On being root

Recently, my last friend who was still a student at MIT in the PHD program graduated and so I had to find a new home for oroup.com. What I’d always really wanted was my own box hosted at a colo where I could play around at will, install bizarre software, and so on. I’d previously priced this out a few times but the costs were always prohibitive, easily several hundred per month after the purchase price of the box itself. Boy how times have changed.
Rimuhosting offers you “root” on your own box and a static IP address for $19.95 a month. Of course, it’s not really your own box, it just feels that way. In reality, the magic of Xen, I run happily in my own little slice of a larger machine, happily unaware of who I share the box with or what they’re doing. They price by RAM. $19.95 only gets you 96MB of RAM which probably won’t get me as far as I’d like but still it’s pretty amazing.
Suddenly, new things seem possible. I’d always resisted using something like blogger.com or MSN Spaces for a bunch of reasons:

  1. Probably the key issue is I just don’t like the URL. I realized early on that setting my email address to a domain name I hosted meant I could swap out the underlying email provider whenever I wanted. While my friends send out notices announcing their move from hotmail to yahoo to gmail, I have had the same email address for almost 10 years and never plan to change it. (Spam issues notwithstanding.) The same should be true for your blog.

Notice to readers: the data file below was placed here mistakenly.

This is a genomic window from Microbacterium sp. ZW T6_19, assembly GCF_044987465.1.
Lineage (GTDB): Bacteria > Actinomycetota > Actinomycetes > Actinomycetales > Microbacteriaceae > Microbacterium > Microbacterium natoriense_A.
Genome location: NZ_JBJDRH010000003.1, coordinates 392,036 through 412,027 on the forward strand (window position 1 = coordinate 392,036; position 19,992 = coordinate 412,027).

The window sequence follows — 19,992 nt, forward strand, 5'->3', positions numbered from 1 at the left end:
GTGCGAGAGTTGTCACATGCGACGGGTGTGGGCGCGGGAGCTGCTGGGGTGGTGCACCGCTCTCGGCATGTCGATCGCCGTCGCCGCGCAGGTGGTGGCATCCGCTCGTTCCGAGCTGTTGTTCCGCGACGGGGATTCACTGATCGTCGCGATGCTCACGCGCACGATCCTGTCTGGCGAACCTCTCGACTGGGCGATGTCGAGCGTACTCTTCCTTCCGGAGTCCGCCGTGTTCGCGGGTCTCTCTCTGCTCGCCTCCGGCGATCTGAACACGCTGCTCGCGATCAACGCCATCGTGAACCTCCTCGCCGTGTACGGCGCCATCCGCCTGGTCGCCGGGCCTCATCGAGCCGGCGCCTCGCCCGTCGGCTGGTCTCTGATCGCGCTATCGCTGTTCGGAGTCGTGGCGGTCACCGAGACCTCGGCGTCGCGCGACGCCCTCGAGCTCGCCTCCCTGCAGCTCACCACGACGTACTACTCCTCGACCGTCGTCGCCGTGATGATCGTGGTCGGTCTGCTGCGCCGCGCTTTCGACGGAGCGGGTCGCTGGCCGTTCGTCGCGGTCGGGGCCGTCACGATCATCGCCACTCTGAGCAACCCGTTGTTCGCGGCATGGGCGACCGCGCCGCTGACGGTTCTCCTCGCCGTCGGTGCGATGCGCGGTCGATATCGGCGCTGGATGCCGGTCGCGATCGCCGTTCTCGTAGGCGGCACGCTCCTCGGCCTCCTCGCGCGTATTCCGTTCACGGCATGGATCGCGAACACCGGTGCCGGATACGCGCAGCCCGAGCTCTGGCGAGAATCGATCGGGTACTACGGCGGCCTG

2. At the end of the day, it’s my data. Google seems pretty enlightened at this point with respect to not trying to lock you in. Any email sent to my gmail account lands in my “real” inbox automatically without me having to log into their website. Still, you just never know how that’s going to evolve in the future. Sourceforge seemed pretty enlightened in this regard too and has gotten somewhat less so. If the data sits on my box, I know I can get to it.
  3. I want flexibility. Blogger will let you turn features on and off but they’re never going to use a search engine other than Google. MSN Spaces is always going to be pushing Live Search. Neither of them are ever going to connect to Flickr. It’s my site and I should be able to build it as I want. Sure, I’m unlikely to ever start writing my own PHP plugins but I want the flexibility to install what I want.

I tried to do a little comparison shopping of blog software and landed at this chart. It’s still basically too much information to grok but the author ended up going with WordPress, I’ve seen a bunch of WordPress sites around and the list of plugins seemed impressive. The only downside was that it requires MySQL. My impression has always been that PostgreSQL is a real database and MySQL is a toy, but that impression may be dated and at the end of the day it wasn’t that important to me. So WordPress it is.
Welcome to the new blog.